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What is the opposition in Turkey opposed to?

The debate about the opposition in Turkey continues. The “opposition” that came out of the elections defeated has disappointed most of you and pushed you to the depths of despair. You had hoped, you had been encouraged. What else could be expected in an unbridled frenzy of good intentions?

Perhaps the Pollyanna-like approach was a psychological defense mechanism, preventing you from sinking even further in the current environment. Or like adrenaline pumped into a fatally ill patient, providing them with temporary vitality, a resurrection, a kind of final energy. But when the effect of adrenaline wears off and the body is left to its own devices, the weakness of the drug in the body increases and the proximity to annihilation intensifies.

That’s what the excessive goodwill scattered around during the elections was like. The doping effect disappeared after the elections. Now everyone, with a know-it-all demeanor, is telling you why Kılıçdaroğlu was actually the wrong candidate, embellishing it. You need to know what the opposition is opposing. However, if they already knew this, why didn’t they insist on sharing these analyses during the election process?

I ask: Is an approach that classifies victims of Decree-Law (KHK) into various categories, such as those acquitted by the courts, those against whom no further action is taken, those who are innocent, and those who have not been involved in any crime, considered opposition?

I ask: Can a structure that does not care about the imprisonment of Selahattin Demirtaş and ten Kurdish deputies, dozens of elected mayors, and hundreds of local administrators, using baseless, fabricated reasons, and reads out democracy slogans, be considered opposition?

I ask: Can you truly consider it opposition when there is a structure that does not pay any attention to hundreds of imprisoned journalists, thousands of thought criminals, tens of thousands of members of the Gülen Movement who have been targeted since July 15th, their families, and even their young children, treating them as if they don’t exist and approaching them with a logic of “if they are not guilty, why are they in prison”?

I ask: Do you truly believe that an opposition that never raises the issue of Kurdish villages, towns, and neighborhoods being bombarded with heavy weapons from a distance, and sees the votes of Kurds and democrats as a done deal, ignoring severe atrocities and human rights violations, is actually opposition?

I ask: Can an opposition that does not question the entire discourse, language, interpretation of recent history, the handle it attaches to events, July 15th, December 17th, deep affairs, and alliances, that does not expose them, does not break them apart, does not subject them to deconstruction, and does not categorically reject them, be credible to any extent?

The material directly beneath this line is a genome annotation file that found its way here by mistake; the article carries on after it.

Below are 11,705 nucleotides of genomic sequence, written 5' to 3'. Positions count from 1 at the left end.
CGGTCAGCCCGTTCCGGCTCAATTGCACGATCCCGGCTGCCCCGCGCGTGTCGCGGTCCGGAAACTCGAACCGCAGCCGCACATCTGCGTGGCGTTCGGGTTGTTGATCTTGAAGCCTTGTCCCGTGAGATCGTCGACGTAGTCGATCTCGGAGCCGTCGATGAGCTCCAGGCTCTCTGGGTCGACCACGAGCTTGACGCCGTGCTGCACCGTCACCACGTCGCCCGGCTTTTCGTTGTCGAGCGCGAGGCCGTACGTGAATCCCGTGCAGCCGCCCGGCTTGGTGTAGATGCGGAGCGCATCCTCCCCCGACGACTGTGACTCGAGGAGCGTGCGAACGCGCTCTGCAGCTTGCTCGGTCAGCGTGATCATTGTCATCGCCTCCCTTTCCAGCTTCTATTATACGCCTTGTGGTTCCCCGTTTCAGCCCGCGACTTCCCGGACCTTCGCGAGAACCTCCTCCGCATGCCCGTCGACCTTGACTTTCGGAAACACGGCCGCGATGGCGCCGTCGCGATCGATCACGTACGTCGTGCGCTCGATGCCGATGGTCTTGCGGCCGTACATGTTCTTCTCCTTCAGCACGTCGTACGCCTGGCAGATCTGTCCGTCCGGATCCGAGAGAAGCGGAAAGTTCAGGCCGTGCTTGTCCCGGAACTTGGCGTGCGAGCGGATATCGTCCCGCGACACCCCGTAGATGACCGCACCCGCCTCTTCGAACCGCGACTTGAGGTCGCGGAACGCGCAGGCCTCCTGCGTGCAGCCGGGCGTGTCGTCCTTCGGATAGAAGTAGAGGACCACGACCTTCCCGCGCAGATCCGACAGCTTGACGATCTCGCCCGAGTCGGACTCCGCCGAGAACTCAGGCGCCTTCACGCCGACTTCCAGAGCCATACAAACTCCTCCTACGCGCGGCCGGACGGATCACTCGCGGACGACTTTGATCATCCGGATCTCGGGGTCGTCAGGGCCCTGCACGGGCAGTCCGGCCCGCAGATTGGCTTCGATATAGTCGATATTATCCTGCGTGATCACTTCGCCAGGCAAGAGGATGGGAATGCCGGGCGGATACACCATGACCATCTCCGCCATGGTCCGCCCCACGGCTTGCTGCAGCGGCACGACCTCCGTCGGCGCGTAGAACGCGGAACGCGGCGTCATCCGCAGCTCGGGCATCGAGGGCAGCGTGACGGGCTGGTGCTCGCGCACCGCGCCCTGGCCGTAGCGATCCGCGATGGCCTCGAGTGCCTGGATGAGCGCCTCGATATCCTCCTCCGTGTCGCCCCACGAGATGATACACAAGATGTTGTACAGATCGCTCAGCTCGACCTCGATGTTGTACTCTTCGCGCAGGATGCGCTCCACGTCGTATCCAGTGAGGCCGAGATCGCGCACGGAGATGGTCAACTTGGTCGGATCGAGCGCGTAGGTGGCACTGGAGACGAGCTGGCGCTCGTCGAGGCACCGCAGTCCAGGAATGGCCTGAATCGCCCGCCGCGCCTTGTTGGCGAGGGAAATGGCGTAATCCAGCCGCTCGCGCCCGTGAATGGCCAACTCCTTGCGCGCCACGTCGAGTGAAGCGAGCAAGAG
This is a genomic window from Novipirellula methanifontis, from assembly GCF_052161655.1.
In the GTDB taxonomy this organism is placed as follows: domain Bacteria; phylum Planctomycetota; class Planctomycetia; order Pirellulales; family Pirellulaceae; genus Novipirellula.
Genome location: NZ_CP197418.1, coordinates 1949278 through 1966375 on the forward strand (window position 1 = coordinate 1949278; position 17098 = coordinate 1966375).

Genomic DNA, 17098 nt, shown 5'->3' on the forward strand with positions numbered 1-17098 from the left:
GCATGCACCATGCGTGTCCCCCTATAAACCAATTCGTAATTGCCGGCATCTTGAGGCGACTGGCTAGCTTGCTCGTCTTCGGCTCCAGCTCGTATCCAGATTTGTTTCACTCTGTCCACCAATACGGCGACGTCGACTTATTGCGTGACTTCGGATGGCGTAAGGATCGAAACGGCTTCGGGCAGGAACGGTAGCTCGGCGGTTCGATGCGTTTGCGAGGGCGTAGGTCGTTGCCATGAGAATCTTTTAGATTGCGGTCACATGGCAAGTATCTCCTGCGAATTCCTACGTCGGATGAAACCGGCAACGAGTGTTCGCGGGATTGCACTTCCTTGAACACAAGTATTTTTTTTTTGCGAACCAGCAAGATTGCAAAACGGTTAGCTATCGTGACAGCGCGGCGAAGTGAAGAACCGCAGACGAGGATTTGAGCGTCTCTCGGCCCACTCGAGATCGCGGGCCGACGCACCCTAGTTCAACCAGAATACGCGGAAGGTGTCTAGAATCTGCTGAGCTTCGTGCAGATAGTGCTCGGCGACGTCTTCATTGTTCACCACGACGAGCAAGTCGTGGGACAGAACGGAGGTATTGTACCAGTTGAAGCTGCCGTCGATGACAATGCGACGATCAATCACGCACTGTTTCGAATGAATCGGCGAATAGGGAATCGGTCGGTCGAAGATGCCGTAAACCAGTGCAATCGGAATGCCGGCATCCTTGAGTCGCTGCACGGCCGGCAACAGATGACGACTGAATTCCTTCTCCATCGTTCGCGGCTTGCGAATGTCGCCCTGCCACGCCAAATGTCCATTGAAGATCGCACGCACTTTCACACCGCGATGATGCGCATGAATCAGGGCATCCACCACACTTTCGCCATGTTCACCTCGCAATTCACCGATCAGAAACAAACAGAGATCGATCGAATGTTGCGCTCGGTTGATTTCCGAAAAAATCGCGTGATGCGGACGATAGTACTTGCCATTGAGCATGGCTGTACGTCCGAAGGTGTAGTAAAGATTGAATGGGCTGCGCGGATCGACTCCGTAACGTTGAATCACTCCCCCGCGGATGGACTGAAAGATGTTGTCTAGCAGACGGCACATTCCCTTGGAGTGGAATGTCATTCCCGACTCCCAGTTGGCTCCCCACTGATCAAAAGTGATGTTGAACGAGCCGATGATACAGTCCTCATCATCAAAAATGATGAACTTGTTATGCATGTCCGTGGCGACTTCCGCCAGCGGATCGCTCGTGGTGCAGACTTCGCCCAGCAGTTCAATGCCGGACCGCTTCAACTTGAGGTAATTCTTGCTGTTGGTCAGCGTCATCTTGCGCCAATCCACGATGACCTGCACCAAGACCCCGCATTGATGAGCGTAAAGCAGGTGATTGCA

You first need to understand what the opposition is opposed to. Do any of you understand what this thing you think is opposition is actually opposed to?

You were convinced because they know that the truth hurts you. The wound is severe, the illness is dire, and they gave you painkillers. Even though they didn’t chase away a few of us who speak the truth and whose articles are still there, they constantly told you things like “it’s not the right time,” “don’t demotivate people,” “people won’t go to vote if you do that,” “let Erdoğan go first…” As you believed, this regime became even more consolidated, be aware of that. You were convinced that you would get rid of them through democratic procedures (by voting), but the structural problems of the regime were ignored, and legitimacy was given to Erdoğan’s regime by suggesting that the system would be fixed once Erdoğan is gone. A lack of connection to reality, a lack of grounding, selling dreams, promoting optimistic prophecies as analysis, choosing to believe in miracles instead of rational thought, thinking that everything will resolve itself over time—this mentality, thinking that telling innocent victims bedtime stories like “if they are not guilty, why are they in prison?” will help them, is like a ship that has capsized and sunk in the water.

I ask again: What is this “opposition” opposing? To put it more clearly: What does this “opposition” want? What kind of Turkey does it envision? Why do we feel the need to put “opposition” in quotation marks when referring to it? If you think this so-called opposition is a real opposition, you should come out and say it openly to the people. No more evasions. As someone who has been writing to you continuously since 2016 and whose articles are still there, I say this. I have written and warned hundreds of times that this opposition is not opposition to the regime but the regime’s opposition. The general reaction I received was mostly a mix of comments like “what can we do, should we give up?” and “everything can change instantly in Turkey, don’t worry!” In short, it was like an advertisement saying, “Trust Mobil, don’t worry about the rest!”